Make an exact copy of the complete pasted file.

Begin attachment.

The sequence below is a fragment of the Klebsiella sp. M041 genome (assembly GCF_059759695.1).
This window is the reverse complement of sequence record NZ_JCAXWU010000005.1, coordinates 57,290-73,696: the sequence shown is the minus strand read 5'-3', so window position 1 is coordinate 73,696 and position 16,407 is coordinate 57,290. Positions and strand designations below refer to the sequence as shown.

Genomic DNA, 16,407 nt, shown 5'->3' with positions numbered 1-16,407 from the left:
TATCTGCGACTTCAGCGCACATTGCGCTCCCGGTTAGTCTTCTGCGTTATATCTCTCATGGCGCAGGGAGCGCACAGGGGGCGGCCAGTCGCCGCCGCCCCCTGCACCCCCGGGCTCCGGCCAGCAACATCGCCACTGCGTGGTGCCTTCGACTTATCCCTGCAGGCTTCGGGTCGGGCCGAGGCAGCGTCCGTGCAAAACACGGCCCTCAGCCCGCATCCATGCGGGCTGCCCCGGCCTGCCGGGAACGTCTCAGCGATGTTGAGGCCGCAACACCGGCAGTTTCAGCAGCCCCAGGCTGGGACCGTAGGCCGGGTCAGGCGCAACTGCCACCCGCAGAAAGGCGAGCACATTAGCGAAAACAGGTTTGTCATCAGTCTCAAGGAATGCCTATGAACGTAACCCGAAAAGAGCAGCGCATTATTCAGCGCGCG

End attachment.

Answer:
The sequence below is a fragment of the Klebsiella sp. M041 genome (assembly GCF_059759695.1).
This window is the reverse complement of sequence record NZ_JCAXWU010000005.1, coordinates 57,290-73,696: the sequence shown is the minus strand read 5'-3', so window position 1 is coordinate 73,696 and position 16,407 is coordinate 57,290. Positions and strand designations below refer to the sequence as shown.

Genomic DNA, 16,407 nt, shown 5'->3' with positions numbered 1-16,407 from the left:
TATCTGCGACTTCAGCGCACATTGCGCTCCCGGTTAGTCTTCTGCGTTATATCTCTCATGGCGCAGGGAGCGCACAGGGGGCGGCCAGTCGCCGCCGCCCCCTGCACCCCCGGGCTCCGGCCAGCAACATCGCCACTGCGTGGTGCCTTCGACTTATCCCTGCAGGCTTCGGGTCGGGCCGAGGCAGCGTCCGTGCAAAACACGGCCCTCAGCCCGCATCCATGCGGGCTGCCCCGGCCTGCCGGGAACGTCTCAGCGATGTTGAGGCCGCAACACCGGCAGTTTCAGCAGCCCCAGGCTGGGACCGTAGGCCGGGTCAGGCGCAACTGCCACCCGCAGAAAGGCGAGCACATTAGCGAAAACAGGTTTGTCATCAGTCTCAAGGAATGCCTATGAACGTAACCCGAAAAGAGCAGCGCATTATTCAGCGCGCG